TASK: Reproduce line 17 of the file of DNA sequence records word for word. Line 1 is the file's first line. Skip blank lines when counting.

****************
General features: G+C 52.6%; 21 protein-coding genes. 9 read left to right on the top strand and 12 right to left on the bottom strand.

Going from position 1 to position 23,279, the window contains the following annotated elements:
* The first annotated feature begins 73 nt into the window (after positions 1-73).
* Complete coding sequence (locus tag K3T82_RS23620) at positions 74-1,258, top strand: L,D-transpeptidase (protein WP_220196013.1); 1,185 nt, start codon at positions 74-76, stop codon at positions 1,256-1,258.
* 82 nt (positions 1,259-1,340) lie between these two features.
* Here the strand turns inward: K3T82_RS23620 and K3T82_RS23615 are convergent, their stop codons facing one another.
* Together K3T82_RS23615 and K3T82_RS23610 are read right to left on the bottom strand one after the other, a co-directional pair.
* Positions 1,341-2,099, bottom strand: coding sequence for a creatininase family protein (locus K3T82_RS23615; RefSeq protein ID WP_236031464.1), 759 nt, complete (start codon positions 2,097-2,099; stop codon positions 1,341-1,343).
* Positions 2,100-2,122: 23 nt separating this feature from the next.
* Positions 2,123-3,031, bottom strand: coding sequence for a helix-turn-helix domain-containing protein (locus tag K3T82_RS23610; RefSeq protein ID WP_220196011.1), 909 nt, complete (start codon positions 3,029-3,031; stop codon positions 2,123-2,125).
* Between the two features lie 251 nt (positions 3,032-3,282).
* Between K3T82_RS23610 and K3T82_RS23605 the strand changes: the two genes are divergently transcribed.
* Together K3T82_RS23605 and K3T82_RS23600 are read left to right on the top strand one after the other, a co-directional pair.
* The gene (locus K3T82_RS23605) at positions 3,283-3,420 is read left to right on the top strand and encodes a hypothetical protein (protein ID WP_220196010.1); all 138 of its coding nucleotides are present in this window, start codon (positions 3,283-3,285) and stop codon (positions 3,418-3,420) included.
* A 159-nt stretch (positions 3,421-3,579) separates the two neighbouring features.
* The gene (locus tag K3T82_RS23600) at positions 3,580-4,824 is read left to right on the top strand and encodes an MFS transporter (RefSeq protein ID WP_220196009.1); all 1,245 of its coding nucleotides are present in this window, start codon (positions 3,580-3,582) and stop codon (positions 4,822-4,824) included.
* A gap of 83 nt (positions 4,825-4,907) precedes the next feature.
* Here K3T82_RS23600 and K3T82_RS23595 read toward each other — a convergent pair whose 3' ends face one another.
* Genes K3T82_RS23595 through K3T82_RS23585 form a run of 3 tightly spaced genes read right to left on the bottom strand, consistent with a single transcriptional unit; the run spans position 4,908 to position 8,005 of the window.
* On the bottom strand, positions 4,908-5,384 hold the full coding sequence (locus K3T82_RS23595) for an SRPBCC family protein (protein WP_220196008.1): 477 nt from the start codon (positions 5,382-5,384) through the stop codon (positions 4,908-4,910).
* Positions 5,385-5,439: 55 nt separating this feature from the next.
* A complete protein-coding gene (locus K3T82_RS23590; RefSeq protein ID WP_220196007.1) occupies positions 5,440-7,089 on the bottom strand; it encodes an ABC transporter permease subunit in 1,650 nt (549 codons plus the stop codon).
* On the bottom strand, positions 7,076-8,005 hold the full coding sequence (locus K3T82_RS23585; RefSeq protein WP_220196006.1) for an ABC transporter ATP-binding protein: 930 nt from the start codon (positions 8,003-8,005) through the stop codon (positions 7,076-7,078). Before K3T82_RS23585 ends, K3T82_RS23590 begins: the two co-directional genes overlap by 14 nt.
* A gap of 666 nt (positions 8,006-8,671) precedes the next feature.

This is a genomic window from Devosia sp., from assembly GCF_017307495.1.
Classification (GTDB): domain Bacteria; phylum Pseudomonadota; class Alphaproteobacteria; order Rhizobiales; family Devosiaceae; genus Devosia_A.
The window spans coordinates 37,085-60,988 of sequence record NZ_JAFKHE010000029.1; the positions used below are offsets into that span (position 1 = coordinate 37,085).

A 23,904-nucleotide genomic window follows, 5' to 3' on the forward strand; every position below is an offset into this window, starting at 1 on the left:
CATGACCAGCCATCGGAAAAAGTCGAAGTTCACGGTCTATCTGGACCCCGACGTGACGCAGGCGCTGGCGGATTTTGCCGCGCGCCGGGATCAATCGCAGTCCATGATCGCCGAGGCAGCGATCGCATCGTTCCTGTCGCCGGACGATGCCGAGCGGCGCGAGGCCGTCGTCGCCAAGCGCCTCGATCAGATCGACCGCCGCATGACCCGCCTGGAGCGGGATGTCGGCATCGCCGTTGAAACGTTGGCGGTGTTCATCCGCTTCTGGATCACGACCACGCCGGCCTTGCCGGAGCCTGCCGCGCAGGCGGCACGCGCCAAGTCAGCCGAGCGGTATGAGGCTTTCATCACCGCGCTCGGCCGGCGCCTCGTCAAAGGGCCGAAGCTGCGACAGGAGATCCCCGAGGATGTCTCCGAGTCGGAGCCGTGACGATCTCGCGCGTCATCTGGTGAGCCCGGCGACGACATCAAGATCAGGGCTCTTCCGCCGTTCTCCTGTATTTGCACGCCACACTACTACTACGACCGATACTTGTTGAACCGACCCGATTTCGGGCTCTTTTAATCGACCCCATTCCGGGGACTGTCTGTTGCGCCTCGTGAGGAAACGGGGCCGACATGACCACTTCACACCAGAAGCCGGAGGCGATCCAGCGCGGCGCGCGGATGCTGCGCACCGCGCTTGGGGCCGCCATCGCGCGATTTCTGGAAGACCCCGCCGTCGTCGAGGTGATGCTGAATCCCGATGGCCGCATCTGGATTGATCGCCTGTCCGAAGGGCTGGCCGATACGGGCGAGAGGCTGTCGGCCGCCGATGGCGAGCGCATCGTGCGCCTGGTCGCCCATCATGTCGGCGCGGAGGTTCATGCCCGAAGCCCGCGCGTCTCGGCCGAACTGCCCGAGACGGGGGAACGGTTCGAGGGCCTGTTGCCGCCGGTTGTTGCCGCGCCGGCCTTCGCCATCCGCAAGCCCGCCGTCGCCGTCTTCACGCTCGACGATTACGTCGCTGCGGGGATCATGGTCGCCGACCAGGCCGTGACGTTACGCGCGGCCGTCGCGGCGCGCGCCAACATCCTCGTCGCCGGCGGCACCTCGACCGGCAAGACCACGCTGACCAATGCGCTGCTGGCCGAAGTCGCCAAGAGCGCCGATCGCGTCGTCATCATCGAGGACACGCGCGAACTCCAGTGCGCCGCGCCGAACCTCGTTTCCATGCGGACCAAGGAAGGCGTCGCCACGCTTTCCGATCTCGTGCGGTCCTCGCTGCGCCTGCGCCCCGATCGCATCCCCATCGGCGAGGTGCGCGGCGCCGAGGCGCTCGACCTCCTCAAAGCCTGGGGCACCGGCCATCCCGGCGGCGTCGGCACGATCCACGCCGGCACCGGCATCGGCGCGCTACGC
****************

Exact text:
* A gap of 83 nt (positions 4,825-4,907) precedes the next feature.